Felicia Ng | March 27 2019

CON X TECH PRIZE

The Insider’s Playbook to the Con X Tech Prize

Tips from Round 1 participants on getting the most value for your project team

Twenty-thousand dollars is a nice piece of change, but will only get you so far.

The Con X Tech Prize (CXTP) awards over $90,000 in total to 20 Finalist projects and 1 Grand Prize winner over a multiple-month ideation and prototyping competition. But doling out $20,000 to an innovative conservation solution is not the only outcome of the CXTP -- not even the primary one, and certainly not the final one. Developing a successful proof of concept is, in fact, just the beginning of a longer journey to bringing a solution to life; a journey that we can all learn from and contribute to via the Digital Makerspace.

Of the scores of competitions, grant programs, and challenge contests out there, we know applying can feel like slinging mud against a wall over and over again, hoping for something to stick. It’s time-consuming, at times disappointing, and hard to know when the return on investment of completing multitudes of applications will pay off. That’s why Conservation X Labs (CXL) designed the CXTP to award smaller amounts so we could support a larger and more diverse pool of ideas, provide more benefits than just funding (e.g., advising and community support), and learn how a bit of seed funding can help teams develop an initial proof of concept and start to see if their “crazy” idea… just might work.

Challenge Snapshot

Con X Tech Prize, Round 2: Invasive Species & Blue Sky

Calling anyone ready to take action on a world-changing idea to collaborate, create, and catalyze new tech for conservation!

Over the course of 2018, CXL ran the first Round of the CXTP. In the spirit of continuous improvement and collaboration, CXL partnered with researchers at Carnegie Mellon University (CMU) to collect participants’ feedback on their experiences in the CXTP. Felicia Ng interviewed 20 volunteers from the Digital Makerspace (DMS) community who participated in Ideation (Stage 1) and Prototyping (Stage 2) during Round 1 of the CXTP (including both Finalists and non-Finalists) to learn about their strategies for achieving project goals as well as the benefits and challenges that they experienced through the competition process. Below, we share our findings as well as recommendations for how YOU can get the most value out of Round 2 of the CXTP and the DMS.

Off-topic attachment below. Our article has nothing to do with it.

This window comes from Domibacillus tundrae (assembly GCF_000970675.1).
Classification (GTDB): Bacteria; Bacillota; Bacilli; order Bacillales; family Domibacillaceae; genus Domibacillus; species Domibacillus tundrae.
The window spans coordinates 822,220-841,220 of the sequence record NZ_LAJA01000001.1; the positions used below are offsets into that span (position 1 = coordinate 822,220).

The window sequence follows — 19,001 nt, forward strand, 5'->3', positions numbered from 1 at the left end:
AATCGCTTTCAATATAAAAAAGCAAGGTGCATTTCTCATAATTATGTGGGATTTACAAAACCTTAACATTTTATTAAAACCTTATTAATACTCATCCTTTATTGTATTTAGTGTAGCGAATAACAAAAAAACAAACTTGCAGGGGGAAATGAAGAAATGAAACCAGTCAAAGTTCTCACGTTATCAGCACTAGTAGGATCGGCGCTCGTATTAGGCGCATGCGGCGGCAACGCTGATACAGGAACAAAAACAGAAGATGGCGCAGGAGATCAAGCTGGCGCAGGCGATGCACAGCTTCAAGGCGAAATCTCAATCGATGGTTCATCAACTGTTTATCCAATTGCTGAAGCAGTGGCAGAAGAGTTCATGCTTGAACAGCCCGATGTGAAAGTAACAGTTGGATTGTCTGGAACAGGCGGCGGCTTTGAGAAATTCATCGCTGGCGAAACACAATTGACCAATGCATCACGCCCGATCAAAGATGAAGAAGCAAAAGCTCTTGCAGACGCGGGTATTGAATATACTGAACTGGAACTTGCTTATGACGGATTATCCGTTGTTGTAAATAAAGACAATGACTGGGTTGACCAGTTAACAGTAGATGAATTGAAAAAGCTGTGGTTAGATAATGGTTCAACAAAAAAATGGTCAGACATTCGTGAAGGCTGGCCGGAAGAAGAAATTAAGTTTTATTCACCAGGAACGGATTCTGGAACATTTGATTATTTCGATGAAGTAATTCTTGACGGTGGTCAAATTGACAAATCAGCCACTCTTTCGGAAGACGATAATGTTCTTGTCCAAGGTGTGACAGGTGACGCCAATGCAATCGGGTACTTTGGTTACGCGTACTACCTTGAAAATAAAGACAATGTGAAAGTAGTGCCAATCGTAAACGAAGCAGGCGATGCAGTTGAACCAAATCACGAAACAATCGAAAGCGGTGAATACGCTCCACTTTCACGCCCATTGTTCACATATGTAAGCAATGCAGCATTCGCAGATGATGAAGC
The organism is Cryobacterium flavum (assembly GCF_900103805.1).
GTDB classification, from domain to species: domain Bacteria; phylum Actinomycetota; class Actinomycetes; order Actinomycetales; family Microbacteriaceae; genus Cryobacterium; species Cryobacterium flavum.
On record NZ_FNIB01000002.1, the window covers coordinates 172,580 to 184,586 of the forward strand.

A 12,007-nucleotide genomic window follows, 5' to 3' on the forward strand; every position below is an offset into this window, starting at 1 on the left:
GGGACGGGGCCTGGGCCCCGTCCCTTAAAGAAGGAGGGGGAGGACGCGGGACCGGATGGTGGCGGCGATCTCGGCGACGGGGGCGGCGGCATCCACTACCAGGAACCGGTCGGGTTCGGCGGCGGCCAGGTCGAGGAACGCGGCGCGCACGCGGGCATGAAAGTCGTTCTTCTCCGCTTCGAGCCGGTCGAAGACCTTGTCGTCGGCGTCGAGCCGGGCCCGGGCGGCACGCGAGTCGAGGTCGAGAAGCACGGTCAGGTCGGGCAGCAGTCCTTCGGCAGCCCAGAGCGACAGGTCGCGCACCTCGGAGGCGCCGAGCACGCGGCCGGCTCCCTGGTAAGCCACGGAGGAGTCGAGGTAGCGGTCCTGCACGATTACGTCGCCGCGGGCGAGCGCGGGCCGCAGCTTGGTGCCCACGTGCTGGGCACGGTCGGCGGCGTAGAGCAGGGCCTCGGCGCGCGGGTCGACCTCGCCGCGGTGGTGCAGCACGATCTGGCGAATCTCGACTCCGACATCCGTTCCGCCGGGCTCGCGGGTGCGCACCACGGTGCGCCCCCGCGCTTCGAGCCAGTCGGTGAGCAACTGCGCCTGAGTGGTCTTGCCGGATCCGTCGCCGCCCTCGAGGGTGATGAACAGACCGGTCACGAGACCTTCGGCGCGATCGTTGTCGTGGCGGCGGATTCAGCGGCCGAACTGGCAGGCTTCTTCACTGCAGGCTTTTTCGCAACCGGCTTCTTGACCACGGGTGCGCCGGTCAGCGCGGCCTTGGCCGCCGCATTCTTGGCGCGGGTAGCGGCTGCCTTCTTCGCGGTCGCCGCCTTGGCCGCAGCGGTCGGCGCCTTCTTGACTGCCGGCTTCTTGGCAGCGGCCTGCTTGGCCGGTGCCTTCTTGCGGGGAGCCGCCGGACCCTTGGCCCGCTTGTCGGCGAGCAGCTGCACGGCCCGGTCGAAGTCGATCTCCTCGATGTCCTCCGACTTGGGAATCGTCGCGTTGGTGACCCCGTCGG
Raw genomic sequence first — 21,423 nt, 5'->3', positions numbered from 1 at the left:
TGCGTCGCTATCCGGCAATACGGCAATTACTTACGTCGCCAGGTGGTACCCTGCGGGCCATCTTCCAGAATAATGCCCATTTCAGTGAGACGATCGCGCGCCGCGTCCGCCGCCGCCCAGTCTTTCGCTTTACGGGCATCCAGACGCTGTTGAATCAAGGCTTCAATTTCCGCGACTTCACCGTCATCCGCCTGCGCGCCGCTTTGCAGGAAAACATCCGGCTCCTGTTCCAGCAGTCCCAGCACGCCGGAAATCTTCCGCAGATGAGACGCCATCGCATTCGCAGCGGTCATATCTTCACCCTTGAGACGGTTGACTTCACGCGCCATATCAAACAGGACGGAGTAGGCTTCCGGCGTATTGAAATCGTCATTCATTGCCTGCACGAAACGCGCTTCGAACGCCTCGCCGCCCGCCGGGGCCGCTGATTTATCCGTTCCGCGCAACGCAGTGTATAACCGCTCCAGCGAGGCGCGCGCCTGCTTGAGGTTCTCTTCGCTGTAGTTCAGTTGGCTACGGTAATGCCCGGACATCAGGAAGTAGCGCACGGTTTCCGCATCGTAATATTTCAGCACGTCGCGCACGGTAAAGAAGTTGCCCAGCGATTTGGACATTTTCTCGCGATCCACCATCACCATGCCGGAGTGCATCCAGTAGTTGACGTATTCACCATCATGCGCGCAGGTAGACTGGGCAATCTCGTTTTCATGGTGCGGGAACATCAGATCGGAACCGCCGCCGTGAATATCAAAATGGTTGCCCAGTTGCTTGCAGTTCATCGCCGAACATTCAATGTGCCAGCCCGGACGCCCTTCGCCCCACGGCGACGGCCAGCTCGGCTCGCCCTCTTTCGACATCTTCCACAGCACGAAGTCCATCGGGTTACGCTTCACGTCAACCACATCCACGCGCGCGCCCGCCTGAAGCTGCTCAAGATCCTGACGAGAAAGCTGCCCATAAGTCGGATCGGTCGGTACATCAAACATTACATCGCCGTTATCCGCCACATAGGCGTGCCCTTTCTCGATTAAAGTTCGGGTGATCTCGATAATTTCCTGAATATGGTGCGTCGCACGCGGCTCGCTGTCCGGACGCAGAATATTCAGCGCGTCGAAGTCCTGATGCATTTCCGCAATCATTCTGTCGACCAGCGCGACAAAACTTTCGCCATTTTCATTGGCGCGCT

Two of the ocean-based Tech Prize entrants
Left: Real Deep Conservation VR project team in the lab
Right:Lobster Lift project team exhibiting at Make for the Planet
SubC Imaging

Value beyond Money

When asked about the most valuable thing that they got out of the CXTP, both Finalists and non-Finalists reported that the most important benefits extended far beyond the monetary prize itself (though $3,500 comes in handy too). In particular, participants cited 6 personal and professional benefits of engaging in the CXTP:

  1. No Excuses: Having a deadline to motivate them towards starting or advancing a dream project that they’ve wanted to work on but never got around to,
  2. Cheerleaders:Receiving external support, encouragement, or validation from the global conservation community on a project that they’ve only been working on by themselves or with a small local team,
  3. Status Symbol: Establishing legitimacy for early-stage projects and start-up’s through association with an official organization like CXL, which helped drum up more interest from potential partners, donors, and users,
  4. Network Effect: Connecting with other conservationists and technical experts from around the world who ended up becoming integral project team members or mentors who provided valuable feedback and access to additional resources,
  5. Be in the Know: Learning about other conservation projects around the world, staying up to date with innovations in the conservation technology field, and getting inspiration from others’ ideas,
  6. Impact: Fulfilling a personal passion for contributing to meaningful conservation solutions by advancing their own projects and helping others advance theirs.
Several teams from Make for the Planet Borneo entered the Tech Prize
Left: Team Harapan working on their Fish Data Ecosystem App at Make for the Planet Borneo
Right: Team Scoutbot working on their Coral Reef Mapping Drone project

Not just for Finalists

In addition to the personal and professional benefits that they gained from the CXTP, both Finalists and non-Finalists also expressed a desire for more engagement with the DMS community. In particular, participants cited 3 common opportunities for more substantial interactions and building meaningful relationships with other community members: